U.S. Supreme Court

Case Status


Docket Number


2017 Term

Oral Argument Date

December 06, 2017


Questions Presented

Section 7212(a) of the Internal Revenue Code includes the following provision:

Whoever corruptly or by force … endeavors to intimidate or impede any officer … of the United States acting in an official capacity under this title, or in any other way corruptly or by force … endeavors to obstruct or impede[] the due administration of this title, shall, upon conviction thereof, be fined not more than $5,000, or imprisoned not more than 3 years, or both . . . .

26 U.S.C. § 7212(a) (emphasis added).

The question presented is whether § 7212(a)’s residual clause, italicized above, requires that there was a pending IRS action or proceeding, such as an investigation or audit, of which the defendant was aware when he engaged in the purportedly obstructive conduct.

Case Updates

Supreme Court issues favorable decision narrowing the scope of the criminal obstruction provision in tax code

March 21, 2018

The Supreme Court reversed the Second Circuit’s decision and held that to convict a defendant under § 7212(a)’s residual clause, the government must prove that the defendant was aware of a pending tax-related proceeding, such as a particular investigation or audit, or could reasonably foresee that such a proceeding would commence. The Court’s decision narrows the range of activity that could be subject to criminal prosecution and should reduce the risk of selective, discriminatory enforcement.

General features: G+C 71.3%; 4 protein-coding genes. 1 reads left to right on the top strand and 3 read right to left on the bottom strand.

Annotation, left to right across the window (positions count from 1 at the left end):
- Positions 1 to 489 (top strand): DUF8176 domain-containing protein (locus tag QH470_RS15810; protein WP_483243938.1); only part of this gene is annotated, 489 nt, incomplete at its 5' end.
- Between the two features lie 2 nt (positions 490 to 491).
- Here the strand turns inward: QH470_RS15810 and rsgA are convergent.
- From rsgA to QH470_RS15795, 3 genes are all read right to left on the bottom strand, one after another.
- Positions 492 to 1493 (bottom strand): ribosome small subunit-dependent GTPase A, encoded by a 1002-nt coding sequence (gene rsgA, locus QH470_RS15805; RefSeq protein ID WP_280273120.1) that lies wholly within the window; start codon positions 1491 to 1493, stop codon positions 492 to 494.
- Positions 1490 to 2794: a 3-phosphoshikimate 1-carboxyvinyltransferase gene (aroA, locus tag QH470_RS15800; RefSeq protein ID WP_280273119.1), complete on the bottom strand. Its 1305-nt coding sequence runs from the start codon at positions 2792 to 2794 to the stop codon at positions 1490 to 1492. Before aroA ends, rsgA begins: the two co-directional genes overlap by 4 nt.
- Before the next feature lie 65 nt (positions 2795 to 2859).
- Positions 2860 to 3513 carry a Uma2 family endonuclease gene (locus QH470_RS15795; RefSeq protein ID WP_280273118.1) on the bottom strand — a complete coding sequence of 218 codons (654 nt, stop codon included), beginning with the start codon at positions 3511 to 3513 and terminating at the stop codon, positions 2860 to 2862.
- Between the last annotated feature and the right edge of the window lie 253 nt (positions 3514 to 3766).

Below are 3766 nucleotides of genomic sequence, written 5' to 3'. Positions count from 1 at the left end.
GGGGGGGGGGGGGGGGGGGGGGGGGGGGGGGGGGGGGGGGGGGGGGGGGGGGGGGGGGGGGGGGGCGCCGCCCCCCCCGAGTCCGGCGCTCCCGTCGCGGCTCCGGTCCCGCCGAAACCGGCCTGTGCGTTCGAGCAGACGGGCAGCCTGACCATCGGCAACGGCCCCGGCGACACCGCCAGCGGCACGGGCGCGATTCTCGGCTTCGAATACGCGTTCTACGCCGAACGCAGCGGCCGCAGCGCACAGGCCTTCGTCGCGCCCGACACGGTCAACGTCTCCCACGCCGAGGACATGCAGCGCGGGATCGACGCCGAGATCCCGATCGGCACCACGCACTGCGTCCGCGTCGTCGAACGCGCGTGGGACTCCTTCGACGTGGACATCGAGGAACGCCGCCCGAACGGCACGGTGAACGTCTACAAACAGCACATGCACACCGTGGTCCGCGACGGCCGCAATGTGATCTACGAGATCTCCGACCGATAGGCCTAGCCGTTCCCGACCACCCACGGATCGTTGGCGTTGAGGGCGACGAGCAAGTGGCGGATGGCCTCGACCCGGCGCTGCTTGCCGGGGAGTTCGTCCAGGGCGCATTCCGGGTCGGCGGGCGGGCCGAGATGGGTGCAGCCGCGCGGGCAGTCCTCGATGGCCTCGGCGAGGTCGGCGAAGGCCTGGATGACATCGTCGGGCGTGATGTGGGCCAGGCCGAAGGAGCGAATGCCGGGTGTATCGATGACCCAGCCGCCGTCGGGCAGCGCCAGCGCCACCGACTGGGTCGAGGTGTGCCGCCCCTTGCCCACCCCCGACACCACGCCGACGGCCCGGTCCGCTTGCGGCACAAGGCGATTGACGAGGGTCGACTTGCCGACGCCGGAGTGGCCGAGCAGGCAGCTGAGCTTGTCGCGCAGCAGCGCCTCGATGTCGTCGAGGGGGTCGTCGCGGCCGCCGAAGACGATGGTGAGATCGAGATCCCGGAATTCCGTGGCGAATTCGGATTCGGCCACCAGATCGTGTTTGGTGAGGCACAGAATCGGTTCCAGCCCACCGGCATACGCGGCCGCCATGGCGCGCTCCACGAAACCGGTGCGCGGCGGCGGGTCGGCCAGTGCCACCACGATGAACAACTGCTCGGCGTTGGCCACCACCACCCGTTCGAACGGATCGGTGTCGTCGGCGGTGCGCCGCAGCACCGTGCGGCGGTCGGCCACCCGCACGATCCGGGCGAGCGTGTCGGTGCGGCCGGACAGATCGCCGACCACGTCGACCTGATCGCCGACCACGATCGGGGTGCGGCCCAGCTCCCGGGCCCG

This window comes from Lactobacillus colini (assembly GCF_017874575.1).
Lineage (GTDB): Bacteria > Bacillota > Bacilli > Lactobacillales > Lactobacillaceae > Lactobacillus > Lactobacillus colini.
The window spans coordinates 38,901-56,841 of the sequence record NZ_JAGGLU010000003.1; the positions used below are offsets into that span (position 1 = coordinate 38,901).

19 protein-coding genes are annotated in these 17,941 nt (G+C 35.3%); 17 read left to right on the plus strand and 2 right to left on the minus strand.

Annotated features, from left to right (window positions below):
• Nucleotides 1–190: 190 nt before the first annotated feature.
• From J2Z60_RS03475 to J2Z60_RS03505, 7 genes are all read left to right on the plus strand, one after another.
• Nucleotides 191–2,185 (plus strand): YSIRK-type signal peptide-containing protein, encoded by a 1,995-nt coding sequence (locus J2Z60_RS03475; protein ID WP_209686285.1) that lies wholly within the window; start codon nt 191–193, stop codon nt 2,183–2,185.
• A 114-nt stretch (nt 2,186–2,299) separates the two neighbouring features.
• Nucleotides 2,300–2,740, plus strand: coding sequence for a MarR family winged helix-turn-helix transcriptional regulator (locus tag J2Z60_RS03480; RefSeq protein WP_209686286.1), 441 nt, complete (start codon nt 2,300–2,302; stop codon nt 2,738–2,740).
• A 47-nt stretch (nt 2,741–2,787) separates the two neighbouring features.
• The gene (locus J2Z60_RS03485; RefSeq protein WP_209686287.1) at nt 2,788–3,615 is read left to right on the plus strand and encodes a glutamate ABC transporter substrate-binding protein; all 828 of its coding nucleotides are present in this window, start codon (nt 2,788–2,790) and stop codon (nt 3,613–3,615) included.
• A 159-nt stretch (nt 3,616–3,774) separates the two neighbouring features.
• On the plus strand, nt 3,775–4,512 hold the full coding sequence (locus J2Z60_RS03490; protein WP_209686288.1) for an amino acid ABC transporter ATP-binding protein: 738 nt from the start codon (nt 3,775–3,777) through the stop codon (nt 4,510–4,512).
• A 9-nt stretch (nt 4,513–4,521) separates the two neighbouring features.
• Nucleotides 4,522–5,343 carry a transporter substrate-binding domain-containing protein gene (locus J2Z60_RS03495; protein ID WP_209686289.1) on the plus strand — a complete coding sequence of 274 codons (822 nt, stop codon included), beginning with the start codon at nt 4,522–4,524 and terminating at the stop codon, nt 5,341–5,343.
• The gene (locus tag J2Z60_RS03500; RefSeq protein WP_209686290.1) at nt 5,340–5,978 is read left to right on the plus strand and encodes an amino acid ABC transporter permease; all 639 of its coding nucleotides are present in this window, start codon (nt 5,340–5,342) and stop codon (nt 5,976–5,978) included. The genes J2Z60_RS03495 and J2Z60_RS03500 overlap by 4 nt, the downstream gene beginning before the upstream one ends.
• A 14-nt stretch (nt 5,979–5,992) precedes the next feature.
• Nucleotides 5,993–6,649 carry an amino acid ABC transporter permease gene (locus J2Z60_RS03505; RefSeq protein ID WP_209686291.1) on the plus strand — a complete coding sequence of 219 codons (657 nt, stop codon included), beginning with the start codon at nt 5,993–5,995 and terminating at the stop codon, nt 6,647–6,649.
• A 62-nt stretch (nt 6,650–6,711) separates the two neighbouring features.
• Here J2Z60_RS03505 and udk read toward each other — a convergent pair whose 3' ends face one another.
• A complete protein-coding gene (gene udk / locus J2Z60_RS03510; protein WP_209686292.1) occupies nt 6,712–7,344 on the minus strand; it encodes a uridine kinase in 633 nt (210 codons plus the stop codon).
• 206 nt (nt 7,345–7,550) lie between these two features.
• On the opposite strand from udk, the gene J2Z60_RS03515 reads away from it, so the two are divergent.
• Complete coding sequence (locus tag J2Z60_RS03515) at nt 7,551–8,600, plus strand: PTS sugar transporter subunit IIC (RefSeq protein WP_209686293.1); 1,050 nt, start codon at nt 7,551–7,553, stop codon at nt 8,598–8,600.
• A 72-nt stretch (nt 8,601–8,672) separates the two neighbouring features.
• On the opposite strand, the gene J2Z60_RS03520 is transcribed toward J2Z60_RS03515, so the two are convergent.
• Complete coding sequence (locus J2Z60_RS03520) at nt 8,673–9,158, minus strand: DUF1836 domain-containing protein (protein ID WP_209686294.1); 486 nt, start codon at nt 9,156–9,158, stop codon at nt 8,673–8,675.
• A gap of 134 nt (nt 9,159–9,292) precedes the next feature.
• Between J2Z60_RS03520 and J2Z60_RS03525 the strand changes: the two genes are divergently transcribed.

U.S. Chamber addresses criminal obstruction provision in tax code

September 08, 2017

The U.S. Chamber and National Federation of Independent Business filed an amicus brief urging the Supreme Court to reverse the judgment below, and hold that the Omnibus Clause requires that a defendant have been aware of a specific IRS process and acted with the intent to obstruct or impede it.

Lewis J. Liman, Diana L. Wollman, Nowell D. Bamberger, Jonathan Gifford, and Erica Klipper of Cleary Gottlieb Steen & Hamilton LLP served as co-counsel for the U.S. Chamber of Commerce on behalf of the U.S. Chamber Litigation Center.

Case Documents